What’s your status?
The only way to find out if you have HIV is to have an HIV test, as symptoms of HIV may not appear for many years. The sooner we know that someone has HIV the better the long term outcome.
If you’re worried you’ve been at risk, a test can put your mind at ease and end those worries and doubts.
HIV testing is FREE of charge on the NHS regardless of immigration status.
In the UK you can test anonymously at any Sexual Health Clinic. You can also test at your GP.
Nottingham sexual health services can offer HIV results during your appointment. Clinics are run by trained health professionals. No one else will know your test results unless you choose to tell them.
Nottingham Sexual Health Service offer different types of HIV testing:
Blood test – where a sample of blood is taken in a clinic and sent for testing in a laboratory. Results are available within 2 weeks.
Point of care test (City Campus only) – where a small spot of blood from your finger is taken in a clinic. This sample doesn't need to be sent to a laboratory and the results are available during your appointment. If the results are ‘reactive’ we will book you into GUM for a further blood test to confirm these results and will also offer support. If your result is non-reactive we may still recommend further screening for STIs and vaccination if required.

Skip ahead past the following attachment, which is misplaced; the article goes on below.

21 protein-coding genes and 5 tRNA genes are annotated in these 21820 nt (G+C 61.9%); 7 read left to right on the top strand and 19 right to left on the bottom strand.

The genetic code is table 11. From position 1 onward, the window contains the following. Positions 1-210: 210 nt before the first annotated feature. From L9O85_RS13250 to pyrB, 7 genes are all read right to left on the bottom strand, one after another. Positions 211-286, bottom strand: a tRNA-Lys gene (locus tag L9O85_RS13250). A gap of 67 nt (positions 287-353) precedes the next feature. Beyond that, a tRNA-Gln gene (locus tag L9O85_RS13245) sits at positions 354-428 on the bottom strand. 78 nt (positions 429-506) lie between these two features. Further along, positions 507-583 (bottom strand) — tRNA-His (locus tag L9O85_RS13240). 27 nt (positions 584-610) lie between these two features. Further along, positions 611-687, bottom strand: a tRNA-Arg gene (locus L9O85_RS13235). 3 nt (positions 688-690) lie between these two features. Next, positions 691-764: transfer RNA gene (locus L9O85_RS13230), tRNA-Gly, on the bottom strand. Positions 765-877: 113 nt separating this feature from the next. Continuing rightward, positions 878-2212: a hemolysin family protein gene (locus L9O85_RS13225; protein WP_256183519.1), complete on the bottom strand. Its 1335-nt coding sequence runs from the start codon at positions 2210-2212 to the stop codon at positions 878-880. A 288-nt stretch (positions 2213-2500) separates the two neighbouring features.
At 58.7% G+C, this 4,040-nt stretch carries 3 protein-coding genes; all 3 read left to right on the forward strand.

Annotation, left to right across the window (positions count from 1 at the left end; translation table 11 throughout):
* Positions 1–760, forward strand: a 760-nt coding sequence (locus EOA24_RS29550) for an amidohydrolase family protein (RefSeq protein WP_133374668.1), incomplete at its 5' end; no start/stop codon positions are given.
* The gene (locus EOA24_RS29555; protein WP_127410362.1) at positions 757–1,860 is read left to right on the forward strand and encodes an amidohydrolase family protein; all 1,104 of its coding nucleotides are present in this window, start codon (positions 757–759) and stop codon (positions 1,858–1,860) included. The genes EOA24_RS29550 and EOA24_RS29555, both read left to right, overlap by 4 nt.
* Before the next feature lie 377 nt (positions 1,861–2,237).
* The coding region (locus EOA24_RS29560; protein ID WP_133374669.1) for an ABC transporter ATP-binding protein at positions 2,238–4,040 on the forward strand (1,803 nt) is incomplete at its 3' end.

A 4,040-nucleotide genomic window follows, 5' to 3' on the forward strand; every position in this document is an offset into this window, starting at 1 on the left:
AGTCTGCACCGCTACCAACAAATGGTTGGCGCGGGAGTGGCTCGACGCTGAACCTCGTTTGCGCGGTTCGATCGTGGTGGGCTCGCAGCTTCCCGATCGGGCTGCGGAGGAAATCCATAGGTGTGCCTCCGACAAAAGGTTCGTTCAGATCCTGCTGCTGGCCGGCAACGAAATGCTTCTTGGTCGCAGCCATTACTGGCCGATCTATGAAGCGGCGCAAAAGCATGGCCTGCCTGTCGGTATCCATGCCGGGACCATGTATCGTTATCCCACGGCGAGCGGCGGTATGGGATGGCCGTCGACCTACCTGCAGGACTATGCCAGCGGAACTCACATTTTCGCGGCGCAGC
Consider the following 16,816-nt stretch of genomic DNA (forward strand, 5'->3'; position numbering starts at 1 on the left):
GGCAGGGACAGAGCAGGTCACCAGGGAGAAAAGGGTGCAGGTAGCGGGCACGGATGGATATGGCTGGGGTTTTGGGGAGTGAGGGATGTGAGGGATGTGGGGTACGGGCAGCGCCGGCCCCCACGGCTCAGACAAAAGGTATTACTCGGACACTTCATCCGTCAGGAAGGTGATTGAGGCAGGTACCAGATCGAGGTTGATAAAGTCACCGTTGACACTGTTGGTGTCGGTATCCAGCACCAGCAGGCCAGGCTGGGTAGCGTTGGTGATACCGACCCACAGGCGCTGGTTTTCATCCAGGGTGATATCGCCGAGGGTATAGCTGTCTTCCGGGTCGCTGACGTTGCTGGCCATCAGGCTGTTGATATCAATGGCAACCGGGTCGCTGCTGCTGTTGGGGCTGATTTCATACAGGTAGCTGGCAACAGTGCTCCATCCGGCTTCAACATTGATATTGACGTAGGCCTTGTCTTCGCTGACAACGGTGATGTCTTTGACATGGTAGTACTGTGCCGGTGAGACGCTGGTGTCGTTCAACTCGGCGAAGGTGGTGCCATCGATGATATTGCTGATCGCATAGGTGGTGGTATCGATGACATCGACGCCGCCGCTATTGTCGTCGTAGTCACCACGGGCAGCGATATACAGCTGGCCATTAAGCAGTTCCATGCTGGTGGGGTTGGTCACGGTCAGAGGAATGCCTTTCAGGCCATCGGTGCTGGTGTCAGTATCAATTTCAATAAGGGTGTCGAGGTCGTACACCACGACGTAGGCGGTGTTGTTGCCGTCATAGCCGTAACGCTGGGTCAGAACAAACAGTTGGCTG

How often should I test for HIV?
Any time you change sexual partner or every three months if changing partners more frequently.
The Department of Sexual Health and HIV, Nottingham City Hospital runs the HIV outpatient service. There are clinics running every day of the week. These take place in the GU Medicine building as well as in the Main outpatients building (Clinic 5) at Nottingham City Hospital. A once monthly clinic takes place at the Mary Potter centre in Hyson Green.
These are run by Consultants in Sexual Health/HIV and Infectious Diseases.
During the current coronavirus pandemic the majority of our appointments are virtual (telephone or video call). A few patients will be asked to come in to the hospital to be seen face-to-face.
We will contact you before your appointment to confirm what type of appointment it will be. If we are unable to speak to you we will send you a sms.
If you’re HIV negative, you may be able to take pre-exposure prophylaxis (PrEP) medication to reduce your risk of getting the virus.
PrEP is available for some people who are at high risk of HIV infection- for example those whose partner is HIV positive and not on treatment or those who have regular unprotected anal sex with partners of unknown HIV status.
Undetectable = Untransmittable
When someone with HIV takes effective treatment everyday their viral load should be reduced to undetectable levels.
Having a consistently undetectable viral load for 6 months or more means it isn't possible to pass on the virus.
This is called undetectable=untransmittable (U=U)